A trust lawyer knows that a trustee is responsible for managing the trust and working with the beneficiaries. Trustees have a fiduciary duty, or a legal obligation, to act solely in the interest of the beneficiaries by fulfilling the instructions of the trust as the trustor has required. A trustee must be respectful and careful, loyal, and impartial when serving as the trustee, and cannot take advantage of their trusted position to self-deal or glean benefits for themselves from the trust.
If you have been named as a trustee, developing a full understanding of what the legal obligations are as a trustee can be confusing, especially if you have limited legal experience dealing with trusts. An experienced trust lawyer can assist you.
A Breach of Fiduciary Duty Opens Trustees Up to Personal Liability
Trustees can be held personally liable for acts, or failures to act, as a trustee when the trustee does not carefully and diligently adhere to the trustee’s duties. When a trustee commits a breach of his or her fiduciary duty, the trustee opens themselves up to liability for their actions taken while acting as the trustee. A handful of examples where a trustee can be held personally liable for acts done while acting as a trustee are noted below:
- A trustee may be held personally liable if there is a conflict of interest biasing the trustee’s judgment when it comes to the interests of the trust. Self-dealing or making decisions or investments using the trust’s funds that in some way benefit the trustee either directly or indirectly will expose the trustee to liability.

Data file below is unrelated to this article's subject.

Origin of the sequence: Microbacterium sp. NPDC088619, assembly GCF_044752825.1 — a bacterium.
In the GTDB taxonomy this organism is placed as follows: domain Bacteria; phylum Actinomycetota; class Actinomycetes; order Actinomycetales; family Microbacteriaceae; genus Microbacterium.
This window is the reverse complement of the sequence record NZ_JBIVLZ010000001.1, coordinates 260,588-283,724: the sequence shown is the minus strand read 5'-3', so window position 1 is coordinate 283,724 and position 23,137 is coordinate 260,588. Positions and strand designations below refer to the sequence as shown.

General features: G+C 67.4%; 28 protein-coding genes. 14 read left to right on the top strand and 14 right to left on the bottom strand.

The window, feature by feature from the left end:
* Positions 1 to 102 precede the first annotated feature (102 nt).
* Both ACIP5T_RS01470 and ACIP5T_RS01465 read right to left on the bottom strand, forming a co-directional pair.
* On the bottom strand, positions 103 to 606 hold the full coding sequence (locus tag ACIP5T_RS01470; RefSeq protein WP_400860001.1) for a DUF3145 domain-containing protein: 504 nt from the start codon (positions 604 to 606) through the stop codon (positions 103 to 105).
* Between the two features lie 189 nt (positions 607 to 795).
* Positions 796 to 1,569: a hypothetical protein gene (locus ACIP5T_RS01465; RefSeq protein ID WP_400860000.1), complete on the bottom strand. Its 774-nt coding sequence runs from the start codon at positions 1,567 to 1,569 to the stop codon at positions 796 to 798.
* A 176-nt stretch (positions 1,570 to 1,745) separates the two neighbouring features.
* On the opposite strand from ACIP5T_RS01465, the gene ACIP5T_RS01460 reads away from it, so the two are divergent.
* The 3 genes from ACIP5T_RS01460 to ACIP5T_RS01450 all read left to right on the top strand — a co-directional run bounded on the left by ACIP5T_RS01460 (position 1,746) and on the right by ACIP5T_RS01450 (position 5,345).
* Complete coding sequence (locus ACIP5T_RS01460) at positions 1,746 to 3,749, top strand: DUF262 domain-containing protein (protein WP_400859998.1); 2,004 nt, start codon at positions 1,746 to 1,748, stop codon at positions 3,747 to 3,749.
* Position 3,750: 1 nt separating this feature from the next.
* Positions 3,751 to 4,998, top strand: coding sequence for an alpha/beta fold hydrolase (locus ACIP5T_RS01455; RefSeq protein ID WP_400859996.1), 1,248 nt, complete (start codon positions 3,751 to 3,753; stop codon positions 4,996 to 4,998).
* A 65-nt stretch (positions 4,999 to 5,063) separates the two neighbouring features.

- A trustee can be held personally liable for any interest and/or penalties that accrue for taxes filings that are made late. Liability exists because filing the appropriate tax forms on behalf of the trust is a responsibility that lies with the trustee.
- A trustee could be held financially liable for losses on stock diversifications on behalf of the trust, or a failure to diversify if losses are substantial. The trustee has an obligation to serve in the best interests of the trust beneficiaries and failing to diversify when stocks are concentrated in a single company can lead to a significant loss in value of the trust.
- A trustee can be held liable for commingling personal finances and the trust finances, especially in situations where the trustee is a family member of the beneficiaries. A trustee can avoid the appearance of impropriety by maintaining clear and thorough accounting records of the finances of the trust, and clear documentation regarding his or her personal finances.
Contact an Estate Planning Law Firm Today
If you are a trustee with concerns about a course of action for the trust you manage, make sure you speak with a lawyer who is skilled and knowledgeable in estate law. Call an experienced attorney, like a trust lawyer from a law firm like Carpenter & Lewis PLLC.